This weekend, it looked as if it was all over bar the shouting. Serbia's two deputy prime ministers promised student protesters on Saturday that the opposition's victories in the country's main towns would be reinstated, and high-level leaks talked of inviting the opposition into some kind of power-sharing arrangement.
But Mr Milosevic has yet to follow up such verbal pledges with written commitments. A joint statement issued by the government and the students talked of no more than "respecting the will of the people" without giving specifics. After a meeting yesterday between Theodoros Pangalos, the Greek Foreign Minister, and Mr Milosevic, the official Tanjug news agency made clear that the Serbian government resented growing international pressure to resolve the crisis, suggesting Mr Pangalos's mission achieved little.
The key to the conundrum is Mr Milosevic himself. "He has to find a way of saving face," said Boran Karadzole, of the Forum for International Relations in Belgrade. For now, the state-controlled media are dropping only the tiniest of hints that big changes are on the way - Mr Milosevic clearly wants to buy time and prepare his people slowly.
Few people have a precise idea of what he is thinking. He is said to have isolated himself, and apart from his meeting with Mr Pangalos has refused to see foreign visitors. Some of his strategy, though, can be divined from the course of events. Mr Karadzole believes Milosevic's best chance is to distance himself from his own party, the SPS, and portray himself as a man of the people who is as outraged by the electoral abuses as the street protesters.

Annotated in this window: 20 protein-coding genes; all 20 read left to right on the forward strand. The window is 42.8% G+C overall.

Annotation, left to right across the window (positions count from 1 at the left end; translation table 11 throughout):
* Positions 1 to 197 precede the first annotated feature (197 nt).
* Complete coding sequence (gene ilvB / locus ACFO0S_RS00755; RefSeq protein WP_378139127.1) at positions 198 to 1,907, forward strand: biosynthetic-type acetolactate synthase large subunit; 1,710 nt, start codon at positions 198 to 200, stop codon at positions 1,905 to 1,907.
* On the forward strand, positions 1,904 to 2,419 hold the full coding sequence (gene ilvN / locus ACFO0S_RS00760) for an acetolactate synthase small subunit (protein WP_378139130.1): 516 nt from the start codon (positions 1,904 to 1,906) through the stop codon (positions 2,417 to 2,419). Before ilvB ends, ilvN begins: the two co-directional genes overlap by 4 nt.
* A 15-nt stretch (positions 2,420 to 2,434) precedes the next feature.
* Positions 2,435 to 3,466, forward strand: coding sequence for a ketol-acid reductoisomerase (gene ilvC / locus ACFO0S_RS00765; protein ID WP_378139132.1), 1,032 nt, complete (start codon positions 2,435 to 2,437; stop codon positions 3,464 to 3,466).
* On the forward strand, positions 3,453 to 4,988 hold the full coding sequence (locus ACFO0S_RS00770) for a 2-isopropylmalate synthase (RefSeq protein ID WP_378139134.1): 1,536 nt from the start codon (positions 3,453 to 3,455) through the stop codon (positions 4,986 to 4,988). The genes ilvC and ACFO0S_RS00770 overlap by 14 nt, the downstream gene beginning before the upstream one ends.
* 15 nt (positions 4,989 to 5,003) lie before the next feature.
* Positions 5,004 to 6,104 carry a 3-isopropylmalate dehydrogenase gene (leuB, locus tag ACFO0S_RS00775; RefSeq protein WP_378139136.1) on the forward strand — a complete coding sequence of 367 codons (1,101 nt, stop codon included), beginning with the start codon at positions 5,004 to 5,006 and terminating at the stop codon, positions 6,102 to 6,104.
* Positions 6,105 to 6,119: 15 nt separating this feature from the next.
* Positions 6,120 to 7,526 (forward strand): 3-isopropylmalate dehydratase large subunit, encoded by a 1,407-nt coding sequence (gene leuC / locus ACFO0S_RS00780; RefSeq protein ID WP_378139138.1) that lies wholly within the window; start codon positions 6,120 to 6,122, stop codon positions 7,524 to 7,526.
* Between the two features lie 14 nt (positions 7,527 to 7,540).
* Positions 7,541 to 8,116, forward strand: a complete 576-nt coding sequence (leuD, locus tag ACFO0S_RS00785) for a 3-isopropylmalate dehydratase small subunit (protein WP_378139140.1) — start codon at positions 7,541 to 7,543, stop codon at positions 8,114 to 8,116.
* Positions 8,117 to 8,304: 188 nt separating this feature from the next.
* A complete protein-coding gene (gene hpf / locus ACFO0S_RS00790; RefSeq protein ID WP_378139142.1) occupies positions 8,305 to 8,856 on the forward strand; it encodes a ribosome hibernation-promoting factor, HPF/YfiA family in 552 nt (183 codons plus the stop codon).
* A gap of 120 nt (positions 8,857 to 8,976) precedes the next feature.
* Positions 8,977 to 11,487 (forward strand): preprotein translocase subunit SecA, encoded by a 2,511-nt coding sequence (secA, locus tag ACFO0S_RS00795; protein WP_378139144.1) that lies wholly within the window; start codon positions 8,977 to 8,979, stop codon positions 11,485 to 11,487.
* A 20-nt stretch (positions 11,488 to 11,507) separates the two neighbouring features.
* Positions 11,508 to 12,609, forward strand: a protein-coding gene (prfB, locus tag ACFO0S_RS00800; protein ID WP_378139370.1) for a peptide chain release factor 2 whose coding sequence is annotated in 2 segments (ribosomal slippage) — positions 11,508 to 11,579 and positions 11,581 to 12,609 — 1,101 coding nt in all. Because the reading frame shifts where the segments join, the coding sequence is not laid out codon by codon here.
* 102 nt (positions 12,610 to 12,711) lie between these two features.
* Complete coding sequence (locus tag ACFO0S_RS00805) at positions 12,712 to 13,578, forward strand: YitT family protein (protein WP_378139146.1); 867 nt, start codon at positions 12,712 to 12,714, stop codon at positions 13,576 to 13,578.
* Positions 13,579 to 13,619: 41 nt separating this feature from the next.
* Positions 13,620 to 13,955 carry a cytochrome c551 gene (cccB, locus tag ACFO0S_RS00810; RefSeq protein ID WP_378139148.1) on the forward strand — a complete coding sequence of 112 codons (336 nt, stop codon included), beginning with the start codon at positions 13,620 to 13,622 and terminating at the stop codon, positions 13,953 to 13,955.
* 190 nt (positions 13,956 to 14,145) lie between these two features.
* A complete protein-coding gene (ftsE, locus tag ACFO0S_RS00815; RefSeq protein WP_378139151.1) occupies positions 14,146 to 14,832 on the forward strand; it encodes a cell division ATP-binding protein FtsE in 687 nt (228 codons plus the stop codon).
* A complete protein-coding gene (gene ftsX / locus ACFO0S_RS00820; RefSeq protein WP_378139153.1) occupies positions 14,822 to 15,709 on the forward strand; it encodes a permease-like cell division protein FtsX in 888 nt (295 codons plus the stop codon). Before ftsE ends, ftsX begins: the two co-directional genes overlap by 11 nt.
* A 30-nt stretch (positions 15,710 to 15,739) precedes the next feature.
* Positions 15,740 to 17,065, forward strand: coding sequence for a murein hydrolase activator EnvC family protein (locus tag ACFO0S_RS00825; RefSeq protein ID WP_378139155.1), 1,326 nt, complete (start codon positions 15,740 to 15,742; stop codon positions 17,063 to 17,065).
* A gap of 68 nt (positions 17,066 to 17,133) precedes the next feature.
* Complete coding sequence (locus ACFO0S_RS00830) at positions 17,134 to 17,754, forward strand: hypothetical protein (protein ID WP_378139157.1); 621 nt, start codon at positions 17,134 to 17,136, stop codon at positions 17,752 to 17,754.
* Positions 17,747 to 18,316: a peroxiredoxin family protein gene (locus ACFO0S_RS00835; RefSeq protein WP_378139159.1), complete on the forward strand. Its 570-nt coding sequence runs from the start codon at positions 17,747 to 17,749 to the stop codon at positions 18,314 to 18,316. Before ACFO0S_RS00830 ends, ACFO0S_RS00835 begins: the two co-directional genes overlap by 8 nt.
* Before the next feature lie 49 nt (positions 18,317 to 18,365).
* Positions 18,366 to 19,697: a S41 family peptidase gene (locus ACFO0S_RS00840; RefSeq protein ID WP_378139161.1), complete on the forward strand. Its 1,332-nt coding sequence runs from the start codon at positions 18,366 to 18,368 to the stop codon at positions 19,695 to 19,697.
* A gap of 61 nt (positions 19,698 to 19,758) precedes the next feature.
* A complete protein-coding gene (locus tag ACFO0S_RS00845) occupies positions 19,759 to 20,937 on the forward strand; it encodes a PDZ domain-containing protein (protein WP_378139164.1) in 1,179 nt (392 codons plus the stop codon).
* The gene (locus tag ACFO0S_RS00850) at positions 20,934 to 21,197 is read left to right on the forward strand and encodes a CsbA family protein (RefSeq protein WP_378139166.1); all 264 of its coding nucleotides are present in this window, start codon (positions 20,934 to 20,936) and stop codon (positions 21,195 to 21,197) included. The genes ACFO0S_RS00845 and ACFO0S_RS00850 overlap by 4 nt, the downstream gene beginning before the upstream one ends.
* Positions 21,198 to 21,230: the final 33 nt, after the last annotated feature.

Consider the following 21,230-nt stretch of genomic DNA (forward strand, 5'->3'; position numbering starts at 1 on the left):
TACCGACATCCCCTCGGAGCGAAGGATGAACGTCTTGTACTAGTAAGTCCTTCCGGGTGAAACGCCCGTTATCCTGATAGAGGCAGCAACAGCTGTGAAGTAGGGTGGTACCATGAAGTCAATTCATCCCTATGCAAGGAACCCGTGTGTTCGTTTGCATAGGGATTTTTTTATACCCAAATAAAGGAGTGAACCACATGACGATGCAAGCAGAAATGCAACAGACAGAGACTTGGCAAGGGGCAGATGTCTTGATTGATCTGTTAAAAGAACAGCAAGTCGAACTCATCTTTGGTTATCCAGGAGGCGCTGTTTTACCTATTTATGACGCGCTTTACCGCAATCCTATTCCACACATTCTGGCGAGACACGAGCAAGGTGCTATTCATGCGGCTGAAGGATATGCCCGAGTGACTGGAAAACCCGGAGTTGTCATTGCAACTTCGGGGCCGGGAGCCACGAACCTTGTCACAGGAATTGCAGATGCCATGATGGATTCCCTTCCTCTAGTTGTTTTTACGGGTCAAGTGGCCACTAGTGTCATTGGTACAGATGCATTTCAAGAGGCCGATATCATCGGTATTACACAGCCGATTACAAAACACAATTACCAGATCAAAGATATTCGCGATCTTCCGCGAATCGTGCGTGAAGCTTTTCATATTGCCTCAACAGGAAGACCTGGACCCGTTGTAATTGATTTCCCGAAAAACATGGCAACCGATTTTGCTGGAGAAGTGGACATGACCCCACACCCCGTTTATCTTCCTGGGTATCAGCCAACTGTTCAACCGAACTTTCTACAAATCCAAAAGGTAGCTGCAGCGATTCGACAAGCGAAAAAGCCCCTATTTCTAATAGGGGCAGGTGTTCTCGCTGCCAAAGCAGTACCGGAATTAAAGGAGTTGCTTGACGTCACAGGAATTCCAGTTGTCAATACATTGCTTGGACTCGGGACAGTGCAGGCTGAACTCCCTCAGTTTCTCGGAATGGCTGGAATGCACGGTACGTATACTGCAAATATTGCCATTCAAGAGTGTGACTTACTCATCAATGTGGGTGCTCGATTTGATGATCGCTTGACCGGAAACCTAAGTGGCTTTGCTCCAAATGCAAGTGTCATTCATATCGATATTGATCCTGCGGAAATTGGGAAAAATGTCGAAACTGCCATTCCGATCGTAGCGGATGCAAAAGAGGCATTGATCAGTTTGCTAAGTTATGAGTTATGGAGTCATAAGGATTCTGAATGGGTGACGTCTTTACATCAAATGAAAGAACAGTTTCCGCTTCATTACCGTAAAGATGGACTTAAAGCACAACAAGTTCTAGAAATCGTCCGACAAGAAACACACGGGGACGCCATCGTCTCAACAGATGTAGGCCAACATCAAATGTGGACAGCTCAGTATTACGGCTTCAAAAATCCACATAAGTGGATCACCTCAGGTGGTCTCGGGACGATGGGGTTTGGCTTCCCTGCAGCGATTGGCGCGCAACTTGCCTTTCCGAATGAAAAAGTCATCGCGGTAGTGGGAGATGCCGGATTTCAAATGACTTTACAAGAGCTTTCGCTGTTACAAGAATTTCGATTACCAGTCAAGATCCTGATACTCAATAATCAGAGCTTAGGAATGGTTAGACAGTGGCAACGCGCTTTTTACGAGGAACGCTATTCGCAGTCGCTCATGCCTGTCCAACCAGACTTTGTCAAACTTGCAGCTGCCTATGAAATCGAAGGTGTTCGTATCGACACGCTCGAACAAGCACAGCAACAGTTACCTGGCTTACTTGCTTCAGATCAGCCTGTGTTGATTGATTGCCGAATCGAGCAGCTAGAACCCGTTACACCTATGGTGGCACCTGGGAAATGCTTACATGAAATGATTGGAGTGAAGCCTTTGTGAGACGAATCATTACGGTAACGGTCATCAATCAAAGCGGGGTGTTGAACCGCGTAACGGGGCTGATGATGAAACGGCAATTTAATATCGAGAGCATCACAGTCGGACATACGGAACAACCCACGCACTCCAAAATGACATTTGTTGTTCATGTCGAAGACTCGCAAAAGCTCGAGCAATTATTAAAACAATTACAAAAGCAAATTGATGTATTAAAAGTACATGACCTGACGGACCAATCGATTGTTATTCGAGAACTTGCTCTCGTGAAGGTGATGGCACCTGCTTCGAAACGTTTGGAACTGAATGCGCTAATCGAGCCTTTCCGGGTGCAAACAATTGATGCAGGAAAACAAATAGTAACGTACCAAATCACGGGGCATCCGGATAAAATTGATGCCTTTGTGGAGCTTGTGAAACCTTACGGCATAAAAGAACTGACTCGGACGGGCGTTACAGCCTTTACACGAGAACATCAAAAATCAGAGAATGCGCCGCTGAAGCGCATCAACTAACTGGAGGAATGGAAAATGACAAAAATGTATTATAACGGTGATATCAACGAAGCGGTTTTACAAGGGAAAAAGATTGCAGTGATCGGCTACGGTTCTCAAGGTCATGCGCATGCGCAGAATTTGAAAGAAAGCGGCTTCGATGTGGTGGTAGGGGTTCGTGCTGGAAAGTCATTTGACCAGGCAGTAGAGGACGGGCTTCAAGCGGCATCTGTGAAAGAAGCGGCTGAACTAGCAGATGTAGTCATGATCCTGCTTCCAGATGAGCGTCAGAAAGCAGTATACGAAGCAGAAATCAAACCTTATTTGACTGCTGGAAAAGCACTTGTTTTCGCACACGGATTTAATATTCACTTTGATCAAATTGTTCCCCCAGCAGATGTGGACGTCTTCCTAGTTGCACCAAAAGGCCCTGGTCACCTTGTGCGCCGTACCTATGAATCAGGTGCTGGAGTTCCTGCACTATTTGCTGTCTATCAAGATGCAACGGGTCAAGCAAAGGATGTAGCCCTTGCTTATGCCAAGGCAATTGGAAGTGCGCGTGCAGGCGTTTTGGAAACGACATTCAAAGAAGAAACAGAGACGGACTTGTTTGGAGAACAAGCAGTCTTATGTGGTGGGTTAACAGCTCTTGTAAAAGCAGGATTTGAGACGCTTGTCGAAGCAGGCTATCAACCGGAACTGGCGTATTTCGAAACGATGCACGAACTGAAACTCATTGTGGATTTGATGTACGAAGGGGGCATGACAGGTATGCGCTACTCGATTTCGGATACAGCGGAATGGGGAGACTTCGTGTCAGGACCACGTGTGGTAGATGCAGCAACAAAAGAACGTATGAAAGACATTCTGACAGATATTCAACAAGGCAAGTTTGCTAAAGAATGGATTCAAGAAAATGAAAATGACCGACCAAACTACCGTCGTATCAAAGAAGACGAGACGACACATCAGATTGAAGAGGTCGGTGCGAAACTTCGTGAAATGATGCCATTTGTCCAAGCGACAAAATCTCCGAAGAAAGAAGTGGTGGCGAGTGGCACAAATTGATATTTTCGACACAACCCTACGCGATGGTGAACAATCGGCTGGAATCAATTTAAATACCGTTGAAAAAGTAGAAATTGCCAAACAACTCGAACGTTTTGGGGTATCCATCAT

"There are still a lot of people in this country prepared to believe he is special and above the fray," Mr Karadzole said.
That would explain why he has acted through the government, not his party, and chosen to communicate with the students while ignoring the organised opposition. It explains why the government leaks have talked about punishing those responsible for the election fiasco and reshuffling the cabinet. And it explains why the JUL, the hardline Communist party run by Mr Milosevic's wife, Mirjana Markovic, has been shunted aside in the manoeuvres of the past few days.
Will all this be enough to keep Mr Milosevic at the helm? The Organisation for Security and Co-operation in Europe, which issued a damning report into the rigged elections at the end of December, is insisting on a definitive answer by Thursday. The United States is threatening sanctions if there is any prevarication. The Serbian people have had many of their previous illusions about Mr Milosevic shattered by the last two months of protest, and the street demonstrators are vowing to keep up their pressure. So it will be a delicate operation.
If Mr Milosevic is successful, he will appease the international community, give his government a more open-minded profile, crack open the united front now being presented by the opposition and rebuild his personal popularity - less, this time, through propaganda in the state media and more through political savvy.
But he has a long way to go. The economy is in ruins and the prospects for a rapid injection of foreign credit look dim while he remains in power. The JUL, once intended as the means with which to build up a revitalised Serbian left, is a millstone around his neck which he cannot easily get rid of because of his wife.
There are questions, too, about Mr Milosevic's feel for political reality after so many years as the undisputed strongman of the region.
"Every day that passes without a resolution gives us more ammunition," said Miodrag Perisic, vice-president of the opposition Democratic Party, "and makes the international community more convinced that he has to go."